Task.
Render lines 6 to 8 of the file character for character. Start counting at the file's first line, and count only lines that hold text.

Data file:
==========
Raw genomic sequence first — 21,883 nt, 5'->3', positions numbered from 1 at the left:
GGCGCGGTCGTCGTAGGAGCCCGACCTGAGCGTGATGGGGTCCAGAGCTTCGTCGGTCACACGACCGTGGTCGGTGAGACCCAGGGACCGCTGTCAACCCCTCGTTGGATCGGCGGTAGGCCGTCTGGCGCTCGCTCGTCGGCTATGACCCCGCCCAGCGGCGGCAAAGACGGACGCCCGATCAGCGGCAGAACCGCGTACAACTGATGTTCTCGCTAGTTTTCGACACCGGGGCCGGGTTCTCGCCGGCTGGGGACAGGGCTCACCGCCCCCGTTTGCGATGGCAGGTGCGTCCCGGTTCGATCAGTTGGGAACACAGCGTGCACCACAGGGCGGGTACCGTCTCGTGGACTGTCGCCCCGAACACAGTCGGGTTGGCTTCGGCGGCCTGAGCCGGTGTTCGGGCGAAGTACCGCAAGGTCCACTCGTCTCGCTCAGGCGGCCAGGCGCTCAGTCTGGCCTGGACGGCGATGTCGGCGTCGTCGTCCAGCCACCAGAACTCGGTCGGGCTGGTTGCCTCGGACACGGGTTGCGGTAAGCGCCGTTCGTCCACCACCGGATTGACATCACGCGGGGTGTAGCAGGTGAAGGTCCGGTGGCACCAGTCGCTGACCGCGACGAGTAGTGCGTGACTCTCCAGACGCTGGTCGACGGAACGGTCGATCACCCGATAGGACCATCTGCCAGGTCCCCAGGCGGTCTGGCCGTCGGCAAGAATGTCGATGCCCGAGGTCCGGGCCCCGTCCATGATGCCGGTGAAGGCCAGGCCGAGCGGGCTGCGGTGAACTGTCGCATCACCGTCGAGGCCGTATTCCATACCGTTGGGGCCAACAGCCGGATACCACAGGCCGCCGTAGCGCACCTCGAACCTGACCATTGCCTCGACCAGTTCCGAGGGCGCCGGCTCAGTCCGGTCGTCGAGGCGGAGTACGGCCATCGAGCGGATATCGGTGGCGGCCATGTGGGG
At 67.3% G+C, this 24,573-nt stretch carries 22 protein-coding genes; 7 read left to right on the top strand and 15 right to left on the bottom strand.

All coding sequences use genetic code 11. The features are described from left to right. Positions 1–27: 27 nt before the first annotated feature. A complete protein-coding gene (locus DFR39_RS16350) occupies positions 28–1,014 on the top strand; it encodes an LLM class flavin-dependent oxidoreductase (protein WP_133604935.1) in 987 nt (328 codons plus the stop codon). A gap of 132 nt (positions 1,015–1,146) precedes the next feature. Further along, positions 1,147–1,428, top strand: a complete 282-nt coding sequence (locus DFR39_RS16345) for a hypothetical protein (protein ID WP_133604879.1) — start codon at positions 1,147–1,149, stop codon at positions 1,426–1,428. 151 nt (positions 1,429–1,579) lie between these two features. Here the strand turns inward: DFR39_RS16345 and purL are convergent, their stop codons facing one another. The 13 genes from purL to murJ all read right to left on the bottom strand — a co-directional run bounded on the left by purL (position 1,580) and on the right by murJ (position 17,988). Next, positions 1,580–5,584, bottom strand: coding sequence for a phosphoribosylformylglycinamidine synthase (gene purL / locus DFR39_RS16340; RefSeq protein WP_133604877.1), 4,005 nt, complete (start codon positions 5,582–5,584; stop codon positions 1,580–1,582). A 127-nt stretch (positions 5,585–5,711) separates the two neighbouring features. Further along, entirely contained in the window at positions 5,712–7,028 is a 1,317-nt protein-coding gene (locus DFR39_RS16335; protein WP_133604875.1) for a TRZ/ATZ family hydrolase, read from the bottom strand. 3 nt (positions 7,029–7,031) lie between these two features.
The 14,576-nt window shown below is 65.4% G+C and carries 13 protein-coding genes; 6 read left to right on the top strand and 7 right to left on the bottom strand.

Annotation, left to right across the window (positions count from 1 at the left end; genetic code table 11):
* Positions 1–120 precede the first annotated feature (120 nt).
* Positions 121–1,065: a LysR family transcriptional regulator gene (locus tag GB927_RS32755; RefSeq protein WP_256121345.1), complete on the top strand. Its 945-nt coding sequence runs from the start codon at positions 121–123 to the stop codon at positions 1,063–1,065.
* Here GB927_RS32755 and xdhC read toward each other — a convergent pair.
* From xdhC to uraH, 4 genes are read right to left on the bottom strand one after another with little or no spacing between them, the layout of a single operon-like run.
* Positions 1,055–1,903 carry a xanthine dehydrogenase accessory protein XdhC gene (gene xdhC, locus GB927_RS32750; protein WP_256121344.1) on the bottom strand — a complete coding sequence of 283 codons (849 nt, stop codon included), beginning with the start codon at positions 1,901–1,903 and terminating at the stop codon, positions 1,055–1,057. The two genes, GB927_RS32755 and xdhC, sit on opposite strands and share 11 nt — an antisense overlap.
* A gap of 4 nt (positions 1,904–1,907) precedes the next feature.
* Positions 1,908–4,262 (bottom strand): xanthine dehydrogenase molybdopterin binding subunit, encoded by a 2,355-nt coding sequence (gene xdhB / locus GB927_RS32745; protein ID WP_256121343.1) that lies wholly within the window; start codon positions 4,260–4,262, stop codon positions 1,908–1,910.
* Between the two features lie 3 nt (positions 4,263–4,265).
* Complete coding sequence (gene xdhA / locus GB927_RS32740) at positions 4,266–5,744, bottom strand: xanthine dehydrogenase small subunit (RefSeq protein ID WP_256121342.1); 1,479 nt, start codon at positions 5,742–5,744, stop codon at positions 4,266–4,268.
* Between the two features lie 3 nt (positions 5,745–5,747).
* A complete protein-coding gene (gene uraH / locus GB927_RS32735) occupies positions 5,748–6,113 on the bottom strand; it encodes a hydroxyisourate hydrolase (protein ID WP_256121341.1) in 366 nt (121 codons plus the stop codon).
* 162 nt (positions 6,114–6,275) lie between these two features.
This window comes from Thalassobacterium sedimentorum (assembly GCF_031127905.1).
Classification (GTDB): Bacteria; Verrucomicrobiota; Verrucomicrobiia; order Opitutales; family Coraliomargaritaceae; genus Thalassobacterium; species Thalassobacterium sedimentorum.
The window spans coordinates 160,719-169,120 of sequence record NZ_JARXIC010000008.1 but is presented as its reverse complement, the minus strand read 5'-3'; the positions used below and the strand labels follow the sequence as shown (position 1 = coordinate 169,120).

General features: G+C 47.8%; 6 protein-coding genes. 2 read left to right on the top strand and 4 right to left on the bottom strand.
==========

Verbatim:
Annotation, left to right across the window (positions count from 1 at the left end; genetic code table 11):
* Positions 1–120 precede the first annotated feature (120 nt).
* Positions 121–1,065: a LysR family transcriptional regulator gene (locus tag GB927_RS32755; RefSeq protein WP_256121345.1), complete on the top strand. Its 945-nt coding sequence runs from the start codon at positions 121–123 to the stop codon at positions 1,063–1,065.